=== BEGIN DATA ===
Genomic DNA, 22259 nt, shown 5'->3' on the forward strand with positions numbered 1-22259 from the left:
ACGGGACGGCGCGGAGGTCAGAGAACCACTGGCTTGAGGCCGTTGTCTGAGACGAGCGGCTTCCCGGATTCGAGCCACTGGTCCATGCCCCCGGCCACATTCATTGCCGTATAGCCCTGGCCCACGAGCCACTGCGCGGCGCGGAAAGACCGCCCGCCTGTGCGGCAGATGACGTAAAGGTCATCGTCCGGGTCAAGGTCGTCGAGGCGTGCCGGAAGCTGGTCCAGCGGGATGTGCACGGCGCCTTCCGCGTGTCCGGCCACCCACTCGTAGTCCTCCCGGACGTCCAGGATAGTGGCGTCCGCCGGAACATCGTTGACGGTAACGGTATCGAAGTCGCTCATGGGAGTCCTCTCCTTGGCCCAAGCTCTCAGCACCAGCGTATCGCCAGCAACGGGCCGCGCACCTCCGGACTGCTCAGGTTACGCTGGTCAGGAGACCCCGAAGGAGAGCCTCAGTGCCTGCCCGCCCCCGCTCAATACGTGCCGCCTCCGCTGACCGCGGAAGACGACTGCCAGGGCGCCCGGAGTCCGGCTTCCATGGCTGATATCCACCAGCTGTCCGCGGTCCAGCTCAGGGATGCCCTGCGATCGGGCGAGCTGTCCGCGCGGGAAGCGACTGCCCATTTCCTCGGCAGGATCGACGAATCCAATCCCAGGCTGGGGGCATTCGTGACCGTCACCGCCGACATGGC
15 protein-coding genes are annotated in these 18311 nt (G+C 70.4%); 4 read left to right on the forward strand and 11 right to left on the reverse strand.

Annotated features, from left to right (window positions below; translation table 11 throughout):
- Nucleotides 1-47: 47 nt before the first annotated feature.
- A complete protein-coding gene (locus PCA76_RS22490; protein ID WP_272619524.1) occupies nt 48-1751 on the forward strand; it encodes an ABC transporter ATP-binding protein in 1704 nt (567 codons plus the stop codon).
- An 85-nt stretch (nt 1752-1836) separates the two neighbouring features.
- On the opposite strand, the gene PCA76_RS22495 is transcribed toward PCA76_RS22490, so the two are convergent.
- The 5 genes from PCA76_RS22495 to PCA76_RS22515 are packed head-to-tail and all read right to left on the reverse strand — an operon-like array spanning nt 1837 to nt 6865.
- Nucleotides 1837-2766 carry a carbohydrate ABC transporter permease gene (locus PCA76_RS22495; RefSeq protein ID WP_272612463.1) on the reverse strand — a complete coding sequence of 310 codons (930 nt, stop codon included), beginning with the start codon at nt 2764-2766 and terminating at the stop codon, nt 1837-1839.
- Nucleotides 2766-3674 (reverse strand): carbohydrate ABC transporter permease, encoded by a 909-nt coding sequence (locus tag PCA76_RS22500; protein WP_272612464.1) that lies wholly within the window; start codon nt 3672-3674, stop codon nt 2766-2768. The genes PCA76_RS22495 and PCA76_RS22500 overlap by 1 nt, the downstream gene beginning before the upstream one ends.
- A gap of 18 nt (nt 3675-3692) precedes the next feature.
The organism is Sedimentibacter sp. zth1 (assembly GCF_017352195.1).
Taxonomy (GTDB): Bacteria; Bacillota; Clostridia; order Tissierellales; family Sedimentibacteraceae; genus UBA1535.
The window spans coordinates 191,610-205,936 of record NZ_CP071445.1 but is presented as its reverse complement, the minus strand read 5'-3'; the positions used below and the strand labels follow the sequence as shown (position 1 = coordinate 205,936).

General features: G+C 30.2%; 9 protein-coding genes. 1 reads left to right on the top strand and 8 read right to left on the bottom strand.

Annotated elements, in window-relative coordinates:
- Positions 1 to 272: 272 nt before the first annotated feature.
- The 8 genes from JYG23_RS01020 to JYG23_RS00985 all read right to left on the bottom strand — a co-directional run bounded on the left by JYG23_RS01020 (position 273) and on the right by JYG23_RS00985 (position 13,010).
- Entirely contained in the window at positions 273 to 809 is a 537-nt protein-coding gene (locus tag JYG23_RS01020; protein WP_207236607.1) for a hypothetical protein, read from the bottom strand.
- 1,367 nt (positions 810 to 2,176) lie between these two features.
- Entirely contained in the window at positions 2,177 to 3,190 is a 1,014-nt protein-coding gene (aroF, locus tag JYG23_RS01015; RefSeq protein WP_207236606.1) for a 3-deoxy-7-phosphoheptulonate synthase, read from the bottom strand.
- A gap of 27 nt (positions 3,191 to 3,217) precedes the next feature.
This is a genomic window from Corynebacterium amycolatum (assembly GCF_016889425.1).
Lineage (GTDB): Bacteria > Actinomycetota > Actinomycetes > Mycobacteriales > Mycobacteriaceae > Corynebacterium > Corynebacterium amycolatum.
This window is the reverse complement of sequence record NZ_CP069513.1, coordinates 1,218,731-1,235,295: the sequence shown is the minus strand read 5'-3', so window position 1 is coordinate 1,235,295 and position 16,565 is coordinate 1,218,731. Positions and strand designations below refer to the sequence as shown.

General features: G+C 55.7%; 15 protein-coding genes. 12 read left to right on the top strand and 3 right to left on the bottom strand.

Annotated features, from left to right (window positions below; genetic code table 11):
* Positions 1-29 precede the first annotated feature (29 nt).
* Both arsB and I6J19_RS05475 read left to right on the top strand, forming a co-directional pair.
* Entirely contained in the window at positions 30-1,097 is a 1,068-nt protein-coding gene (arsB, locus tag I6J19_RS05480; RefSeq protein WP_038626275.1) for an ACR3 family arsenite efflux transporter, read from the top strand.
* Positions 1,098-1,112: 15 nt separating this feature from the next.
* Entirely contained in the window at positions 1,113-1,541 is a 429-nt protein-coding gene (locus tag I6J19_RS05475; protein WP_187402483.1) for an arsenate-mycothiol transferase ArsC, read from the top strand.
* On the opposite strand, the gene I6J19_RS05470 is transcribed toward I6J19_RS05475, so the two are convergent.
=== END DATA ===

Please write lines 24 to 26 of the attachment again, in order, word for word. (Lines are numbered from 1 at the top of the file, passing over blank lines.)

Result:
This is a genomic window from Corynebacterium amycolatum (assembly GCF_016889425.1).
Lineage (GTDB): Bacteria > Actinomycetota > Actinomycetes > Mycobacteriales > Mycobacteriaceae > Corynebacterium > Corynebacterium amycolatum.
This window is the reverse complement of sequence record NZ_CP069513.1, coordinates 1,218,731-1,235,295: the sequence shown is the minus strand read 5'-3', so window position 1 is coordinate 1,235,295 and position 16,565 is coordinate 1,218,731. Positions and strand designations below refer to the sequence as shown.